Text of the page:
Homeschool Methodologies – What works!

Hello Fellow Homeschoolers! And welcome to the community!!

I thought it might be interesting to start a discussion about homeschool methodologies – that is the philosophy and strategies you will be using to educate your child.  Below are some of the common ones homeschoolers use. I have included a link to another site that details each of the methodologies for those new parents who are still researching.

We started out with more of an unschooling approach. I personally prefer the term “child-directed”. Megan would express and interest in things around her and I would scamper to find resources, craft ideas and so on that furthered her exploration. This was a fair bit of work but lead to some very interesting learning opportunities.

She started taking classes when she was about 4 years old with a local support group. When Phoenix offered kindergarten, she took the 2 day program twice because Jill and I were teaching it! The first year, she was a student, then year she was the “helper”. This program supplemented what we did at home with her! Because the topics were easy to cover and there were so many wonderful resources available commercially, we employed an eclectic approach for grades 1-3 – testing out a variety of recourses and approaches. We were 100% aligned even with this approach.

As she grew, we started to introduce more structure. In grade four, she asked for a social studies textbook. The topic was Alberta and we ended up doing a fair bit of local travel that year so that book quickly became a favorite! We continued to supplement what we were doing at home with classes from Phoenix. These were usually thematic (Unit Studies Method) and were take for the FUN of it, in addition, to the learning value. We wanted her to follow her passions and to learn to interact with a group.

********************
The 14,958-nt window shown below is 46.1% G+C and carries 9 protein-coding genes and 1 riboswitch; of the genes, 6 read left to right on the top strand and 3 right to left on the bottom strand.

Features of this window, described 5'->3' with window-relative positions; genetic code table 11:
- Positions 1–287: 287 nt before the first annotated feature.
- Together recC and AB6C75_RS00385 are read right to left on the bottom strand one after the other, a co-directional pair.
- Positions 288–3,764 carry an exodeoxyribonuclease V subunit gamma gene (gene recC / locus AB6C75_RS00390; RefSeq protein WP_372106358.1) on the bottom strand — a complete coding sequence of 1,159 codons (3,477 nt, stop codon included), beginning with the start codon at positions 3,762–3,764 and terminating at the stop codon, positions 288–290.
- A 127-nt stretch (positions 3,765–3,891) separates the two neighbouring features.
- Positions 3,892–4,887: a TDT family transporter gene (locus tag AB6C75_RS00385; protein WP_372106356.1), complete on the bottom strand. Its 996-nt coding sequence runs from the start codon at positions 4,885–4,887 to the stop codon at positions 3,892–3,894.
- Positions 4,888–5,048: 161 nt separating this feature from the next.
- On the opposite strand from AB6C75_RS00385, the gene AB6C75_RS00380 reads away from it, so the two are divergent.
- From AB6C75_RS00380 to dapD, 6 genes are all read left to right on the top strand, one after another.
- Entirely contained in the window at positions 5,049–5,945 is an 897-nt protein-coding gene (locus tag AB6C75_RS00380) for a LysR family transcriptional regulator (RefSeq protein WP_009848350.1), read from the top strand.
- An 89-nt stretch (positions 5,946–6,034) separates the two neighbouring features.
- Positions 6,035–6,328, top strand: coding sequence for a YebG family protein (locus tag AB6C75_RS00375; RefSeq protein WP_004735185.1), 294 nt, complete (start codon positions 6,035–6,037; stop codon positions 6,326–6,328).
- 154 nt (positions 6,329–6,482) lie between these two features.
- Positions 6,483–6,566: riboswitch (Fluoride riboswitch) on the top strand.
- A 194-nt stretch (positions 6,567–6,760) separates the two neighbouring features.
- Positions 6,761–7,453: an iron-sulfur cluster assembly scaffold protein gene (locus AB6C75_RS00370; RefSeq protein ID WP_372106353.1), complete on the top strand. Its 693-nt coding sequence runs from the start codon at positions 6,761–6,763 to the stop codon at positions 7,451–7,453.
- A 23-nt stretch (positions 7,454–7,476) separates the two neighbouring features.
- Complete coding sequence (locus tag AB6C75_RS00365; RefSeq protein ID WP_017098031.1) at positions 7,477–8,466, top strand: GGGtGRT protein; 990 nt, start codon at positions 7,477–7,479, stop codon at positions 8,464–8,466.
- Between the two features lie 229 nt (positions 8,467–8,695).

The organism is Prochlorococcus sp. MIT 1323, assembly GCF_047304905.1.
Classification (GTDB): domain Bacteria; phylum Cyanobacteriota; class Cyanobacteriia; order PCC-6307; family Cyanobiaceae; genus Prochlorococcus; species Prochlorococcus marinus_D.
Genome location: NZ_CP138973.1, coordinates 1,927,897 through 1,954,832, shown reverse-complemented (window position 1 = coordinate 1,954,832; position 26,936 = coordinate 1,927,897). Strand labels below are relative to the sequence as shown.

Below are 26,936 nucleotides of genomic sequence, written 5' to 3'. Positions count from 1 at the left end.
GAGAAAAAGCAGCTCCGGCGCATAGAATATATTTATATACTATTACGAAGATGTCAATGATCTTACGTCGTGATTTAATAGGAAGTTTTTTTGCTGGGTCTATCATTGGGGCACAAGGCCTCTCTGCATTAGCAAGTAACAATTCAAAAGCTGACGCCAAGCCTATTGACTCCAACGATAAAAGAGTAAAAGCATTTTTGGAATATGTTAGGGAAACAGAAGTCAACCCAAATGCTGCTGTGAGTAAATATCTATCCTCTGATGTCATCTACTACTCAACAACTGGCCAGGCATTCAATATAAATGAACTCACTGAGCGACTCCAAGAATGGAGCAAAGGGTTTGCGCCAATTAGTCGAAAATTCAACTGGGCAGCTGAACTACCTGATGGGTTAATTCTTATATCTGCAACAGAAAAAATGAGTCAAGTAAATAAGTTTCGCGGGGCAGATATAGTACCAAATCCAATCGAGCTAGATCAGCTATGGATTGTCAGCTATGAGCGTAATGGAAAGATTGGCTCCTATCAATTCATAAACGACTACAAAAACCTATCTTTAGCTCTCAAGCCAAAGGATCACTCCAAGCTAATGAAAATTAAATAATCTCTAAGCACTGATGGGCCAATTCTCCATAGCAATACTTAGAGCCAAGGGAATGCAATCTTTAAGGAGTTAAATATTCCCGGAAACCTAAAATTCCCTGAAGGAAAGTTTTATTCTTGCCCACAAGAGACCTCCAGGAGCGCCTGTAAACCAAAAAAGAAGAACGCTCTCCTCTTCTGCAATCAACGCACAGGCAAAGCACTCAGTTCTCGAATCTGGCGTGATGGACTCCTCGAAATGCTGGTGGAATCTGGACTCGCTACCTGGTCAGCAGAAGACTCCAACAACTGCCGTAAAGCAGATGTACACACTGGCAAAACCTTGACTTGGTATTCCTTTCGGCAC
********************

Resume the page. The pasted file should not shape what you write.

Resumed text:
As she moved through the grades, we introduced testing and more structure. She piloted the Phoenix “In a Box Program”. She also experimented with some high school CTS for credit courses (School at Home Approach). This approach gave her a good idea of what the workload would be for high school.

This year she is in grade nine. She is a completely independent learner. She is a great cook, can sew, understands money basics, is a techno whiz, earns some of her own money and more! Many of these skills she picked up from Phoenix – through classes here taught by fellow homeschoolers or subject matter experts! (Really appreciate the SAIT chef, I must say!!) She understands that sometimes the things she wants to accomplish in life involve a test – pony club level advancement, drivers licence and so on.

Her dad and I have a list of life skills we think she needs to have before she turn eighteen and these are now the things we focus on providing – things like how to be a good friend, etiquette, dealing with social issues and concerns.

She has decided she wants to go to university and knows exactly what she needs to accomplish to gain entrance. She is already politically active, involved in the community and volunteers regularly! She interacts with easy and grace in a wide variety of situations. She chats comfortably with adults and children alike. She enjoys travel and has a deep and profound respect for people of other cultures and backgrounds.

The point of my article is not to brag about my daughter but rather to give you an idea of how our educational approach changes as children mature. You may start with one methodology and then as children grow, they assert their ideas and preferences. Homeschooling is about being flexible, adapting to change and learning as you go!

Phoenix is a private, non-denominational, not-for-profit, publicly accredited, Government funded Alberta school.

 Our mission is to provide unique learning opportunities for families so that each young person may develop into a life-long learner and active, responsible global citizen.

  • We believe that each child has unique talents, skills, interests and learning styles and that their education should respect these key elements.
  • We believe that parents are the primary educators of their children: therefore, a meaningful partnership with them is critical.
  • We believe that the support and guidance of our caring, dedicated, qualified professionals will enhance the academic, physical, social, spiritual and emotional qualities of our students.

One comment

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